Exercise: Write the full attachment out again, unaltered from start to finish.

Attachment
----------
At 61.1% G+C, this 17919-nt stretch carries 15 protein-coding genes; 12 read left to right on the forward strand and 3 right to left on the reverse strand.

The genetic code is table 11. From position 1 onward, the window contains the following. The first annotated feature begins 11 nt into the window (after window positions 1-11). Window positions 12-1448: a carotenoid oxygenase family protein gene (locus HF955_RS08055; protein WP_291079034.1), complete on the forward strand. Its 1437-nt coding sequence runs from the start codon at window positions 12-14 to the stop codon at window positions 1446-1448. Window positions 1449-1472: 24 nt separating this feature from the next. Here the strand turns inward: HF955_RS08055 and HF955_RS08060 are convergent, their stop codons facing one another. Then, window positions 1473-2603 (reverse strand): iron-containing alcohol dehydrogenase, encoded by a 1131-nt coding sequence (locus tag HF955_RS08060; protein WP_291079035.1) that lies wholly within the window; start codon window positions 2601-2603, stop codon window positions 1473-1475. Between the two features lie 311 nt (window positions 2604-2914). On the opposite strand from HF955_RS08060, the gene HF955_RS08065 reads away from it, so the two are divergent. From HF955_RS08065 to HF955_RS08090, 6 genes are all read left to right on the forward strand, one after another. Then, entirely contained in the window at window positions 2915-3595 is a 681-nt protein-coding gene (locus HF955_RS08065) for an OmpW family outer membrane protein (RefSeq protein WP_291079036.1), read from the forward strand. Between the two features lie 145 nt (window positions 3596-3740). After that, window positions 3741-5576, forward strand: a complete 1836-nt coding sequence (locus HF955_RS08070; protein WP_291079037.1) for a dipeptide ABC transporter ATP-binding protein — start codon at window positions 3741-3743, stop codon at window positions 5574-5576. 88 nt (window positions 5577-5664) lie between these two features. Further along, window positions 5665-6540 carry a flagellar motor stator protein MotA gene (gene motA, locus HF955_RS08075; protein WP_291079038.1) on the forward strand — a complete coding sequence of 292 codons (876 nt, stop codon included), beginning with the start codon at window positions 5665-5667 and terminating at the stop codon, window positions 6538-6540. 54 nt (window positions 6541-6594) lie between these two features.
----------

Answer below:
At 61.1% G+C, this 17919-nt stretch carries 15 protein-coding genes; 12 read left to right on the forward strand and 3 right to left on the reverse strand.

The genetic code is table 11. From position 1 onward, the window contains the following. The first annotated feature begins 11 nt into the window (after window positions 1-11). Window positions 12-1448: a carotenoid oxygenase family protein gene (locus HF955_RS08055; protein WP_291079034.1), complete on the forward strand. Its 1437-nt coding sequence runs from the start codon at window positions 12-14 to the stop codon at window positions 1446-1448. Window positions 1449-1472: 24 nt separating this feature from the next. Here the strand turns inward: HF955_RS08055 and HF955_RS08060 are convergent, their stop codons facing one another. Then, window positions 1473-2603 (reverse strand): iron-containing alcohol dehydrogenase, encoded by a 1131-nt coding sequence (locus tag HF955_RS08060; protein WP_291079035.1) that lies wholly within the window; start codon window positions 2601-2603, stop codon window positions 1473-1475. Between the two features lie 311 nt (window positions 2604-2914). On the opposite strand from HF955_RS08060, the gene HF955_RS08065 reads away from it, so the two are divergent. From HF955_RS08065 to HF955_RS08090, 6 genes are all read left to right on the forward strand, one after another. Then, entirely contained in the window at window positions 2915-3595 is a 681-nt protein-coding gene (locus HF955_RS08065) for an OmpW family outer membrane protein (RefSeq protein WP_291079036.1), read from the forward strand. Between the two features lie 145 nt (window positions 3596-3740). After that, window positions 3741-5576, forward strand: a complete 1836-nt coding sequence (locus HF955_RS08070; protein WP_291079037.1) for a dipeptide ABC transporter ATP-binding protein — start codon at window positions 3741-3743, stop codon at window positions 5574-5576. 88 nt (window positions 5577-5664) lie between these two features. Further along, window positions 5665-6540 carry a flagellar motor stator protein MotA gene (gene motA, locus HF955_RS08075; protein WP_291079038.1) on the forward strand — a complete coding sequence of 292 codons (876 nt, stop codon included), beginning with the start codon at window positions 5665-5667 and terminating at the stop codon, window positions 6538-6540. 54 nt (window positions 6541-6594) lie between these two features.